Conference on Federal Tribal Policy Draws Protests

Opponents peg annual meeting as anti-Indian; CERA says it advocates “transparency”

By Tristan Scott
Kerr Dam near Polson on Aug. 12, 2015. Greg Lindstrom | Flathead Beacon

A group called the Citizens Equal Rights Alliance (CERA) held a conference in Kalispell on Sept. 26 that drew protests from tribal members and human rights advocates who say the group is a front for a fundamentally racist agenda.

In the days leading up to the conference, titled “This Land is Our Land … Or Is It?” the co-director of the Montana Human Rights Network blasted the alliance as “the most notorious anti-Indian group in the country,” while conference organizers dismissed the label and defended the group’s agenda as a means to reform federal tribal government, which they call overreaching and have loudly criticized for its lack of transparency.

“One of the biggest misunderstandings about CERA is that it targets tribal members. CERA targets federal government decisions about federal Indian policy and not the tribes themselves,” said Elaine Willman, the group’s former chairwoman who recently moved from Wisconsin to live on the Flathead Indian Reservation after identifying Montana as “ground zero” for what she says is an attempt by the federal government to “spread tribalism as a governing system while eliminating state authority and duty to protect its citizens.”

In western Montana, the issue has been especially polarizing in the past year, gaining heightened relevance with the passage this spring of the controversial water compact with the Confederated Salish and Kootenai Tribes and the transfer of the former Kerr Dam to tribal authority, a move that one of the conference’s keynote speakers sought to derail by filing a lawsuit on behalf of two Montana politicians.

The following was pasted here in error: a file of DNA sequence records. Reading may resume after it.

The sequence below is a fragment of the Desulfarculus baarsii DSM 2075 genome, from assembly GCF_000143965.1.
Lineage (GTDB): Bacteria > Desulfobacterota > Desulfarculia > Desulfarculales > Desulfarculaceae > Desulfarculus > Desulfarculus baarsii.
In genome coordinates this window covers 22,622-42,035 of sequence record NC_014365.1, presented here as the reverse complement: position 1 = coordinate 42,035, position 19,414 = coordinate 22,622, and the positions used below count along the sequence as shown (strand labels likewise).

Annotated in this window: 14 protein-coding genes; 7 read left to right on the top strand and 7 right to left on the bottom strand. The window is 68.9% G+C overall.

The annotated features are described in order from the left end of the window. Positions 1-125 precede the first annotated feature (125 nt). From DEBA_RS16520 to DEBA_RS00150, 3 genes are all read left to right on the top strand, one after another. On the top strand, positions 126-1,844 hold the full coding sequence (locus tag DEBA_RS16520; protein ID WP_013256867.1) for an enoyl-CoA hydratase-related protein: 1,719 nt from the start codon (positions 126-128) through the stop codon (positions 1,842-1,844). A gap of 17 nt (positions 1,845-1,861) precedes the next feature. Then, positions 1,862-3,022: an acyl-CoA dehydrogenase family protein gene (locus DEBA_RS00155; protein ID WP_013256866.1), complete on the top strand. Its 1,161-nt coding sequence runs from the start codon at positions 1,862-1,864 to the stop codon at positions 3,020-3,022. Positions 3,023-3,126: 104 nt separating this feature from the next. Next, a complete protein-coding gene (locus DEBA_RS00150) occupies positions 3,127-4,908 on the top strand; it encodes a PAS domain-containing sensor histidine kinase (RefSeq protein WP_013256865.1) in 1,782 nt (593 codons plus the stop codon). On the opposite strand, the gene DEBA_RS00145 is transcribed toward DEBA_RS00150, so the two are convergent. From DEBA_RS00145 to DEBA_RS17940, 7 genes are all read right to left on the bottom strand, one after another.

Lawrence Kogan is a New York City attorney who represents Montana state Sen. Bob Keenan, R-Bigfork, and former state Sen. Verdell Jackson, R-Kalispell, in a lawsuit aimed at preventing CSKT from taking over what is now called the Salish Kootenai Dam earlier this month. A federal judge rejected the lawsuit, writing that the plaintiffs “failed to raise any fact or point to any evidence in the application for transfer” that called into question the tribes’ “suitability” to manage dam operations.

U.S. attorneys have since asked the judge to dismiss the lawsuit outright.

According to Devin Burghart of the Institute for Research and Education on Human Rights, who researches national far-right social and political movements, “CERA leaders spread misinformation and far right conspiracy theories that encourage bigotry against Indian people. CERA’s mean-spirited attacks on tribal rights have found a home in a broader far right movement threatening civil rights, environmental protection and economic justice.”

Francine Dupuis, a tribal member who lives in Pablo, attended a rally that took place outside the conference along with her grown children and grandchildren. She said the presence of critics to the group was not a validation of their credibility, but rather an opportunity to showcase the other side of the story.

“If we just ignore it, we’re not going to disperse it,” Dupuis said. “We’ve seen these groups before and they’re coming out of the woodwork again, so we need to make a presence.”

Among the regional conference’s agenda topics were: “How the United States Owns Water;” “Kerr Dam, the CSKT Water Compact and Federal Challenges;” and “Update on Transfer of Public Lands,” which was presented by Montana Sen. Jennifer Fielder, R-Thompson Falls.

Willman said about 65 people attended the event, and that she isn’t surprised by critics of CERA, a nonprofit organization that dates back a quarter of a century that has often served as a whipping post for detractors.

“CERA has been attacked for 25 years because we believe in transparency and equal rights,” Willman said. “We are not going to be muzzled.”

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